The court granted summary judgment to Defendant Walkowiak because there is no clearly-established Constitutional right under which Plaintiff could recover, and to Defendant Palmerton Area School district because there is no evidence to suggest municipal liability.
As to the coach, the court found that Mann had asserted a viable claim against Coach Walkowiak for creating a danger towards Mann. Generally, a state has no affirmative obligation to protect its citizens from the violent acts of individuals. One exception to this rule is if the harm incurred is a direct result of state action, that is, a “state-created danger”. A state-created danger may be established by a four-part test adopted by the Third Circuit:
(1) if the harm was foreseeable and fairly direct;
(2) if the state actor acted with a degree of culpability that “shocks the conscience;”
(3) if the plaintiff was a foreseeable victim by virtue of the relationship between the plaintiff and the state actor; and
(4) the state actor affirmatively used his or her authority in a way that created danger or rendered the plaintiff more vulnerable to danger.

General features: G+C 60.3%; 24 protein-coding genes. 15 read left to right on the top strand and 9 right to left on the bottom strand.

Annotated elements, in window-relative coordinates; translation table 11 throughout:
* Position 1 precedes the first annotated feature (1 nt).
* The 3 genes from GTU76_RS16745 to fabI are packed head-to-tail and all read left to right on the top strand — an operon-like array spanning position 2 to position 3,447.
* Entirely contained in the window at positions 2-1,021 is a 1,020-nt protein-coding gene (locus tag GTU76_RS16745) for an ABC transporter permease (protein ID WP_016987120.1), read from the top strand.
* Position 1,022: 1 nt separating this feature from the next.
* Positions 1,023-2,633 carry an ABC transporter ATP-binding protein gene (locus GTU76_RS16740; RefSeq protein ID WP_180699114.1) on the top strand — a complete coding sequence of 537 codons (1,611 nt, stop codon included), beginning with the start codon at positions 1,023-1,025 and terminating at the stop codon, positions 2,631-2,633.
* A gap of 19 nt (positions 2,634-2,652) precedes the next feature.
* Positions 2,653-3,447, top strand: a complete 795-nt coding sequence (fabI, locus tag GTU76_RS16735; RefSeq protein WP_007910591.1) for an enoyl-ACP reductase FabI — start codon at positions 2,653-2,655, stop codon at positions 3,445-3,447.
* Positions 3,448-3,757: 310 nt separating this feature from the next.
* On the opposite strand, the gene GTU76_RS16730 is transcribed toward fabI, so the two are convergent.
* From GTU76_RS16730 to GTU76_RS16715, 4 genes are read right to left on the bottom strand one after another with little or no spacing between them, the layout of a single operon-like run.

In this case, the court found that, as a state actor in his role of coaching high school football, Coach Walkowiak met all four parts of the tests. (1) The coach had received TBI training and he saw that Mann had been hit hard; (2) after-school practice was not a “hyperpressurized” situation—rather, the coach had time to exercise judgment and take Mann out of practice; (3) Mann was a foreseeable victim because he was a student participating in a school’s football program; and (4) the coach ordered Mann to keep practicing even though Mann appeared disoriented.
State actors such as school athletic coaches are entitled to a defense of qualified immunity as long as their conduct does not violate clearly established constitutional rights of which a reasonable person would have known. Because no court has recognized that a coach violated a student athlete’s constitutional rights by failing to take certain precautions, Coach Walkowiak was still entitled to qualified immunity. Although Mann had articulated a viable state-created danger claim against Coach Walkowiak, summary judgment was nonetheless granted in favor of Coach Walkowiak because of his qualified immunity.
As to the school district, the court found that Mann had not asserted evidence that could meet the standard for municipal liability. A municipal employer such as a school district may be held liable if its policies or customs caused a violation of a plaintiff’s rights. These are stringent standards, and Mann did not assert evidence to support his claims that the school’s policies or customs caused his injury. Rather, the court found that the school had a comprehensive Athletic Handbook in place. The court thus granted summary judgment in favor of the defendant school district.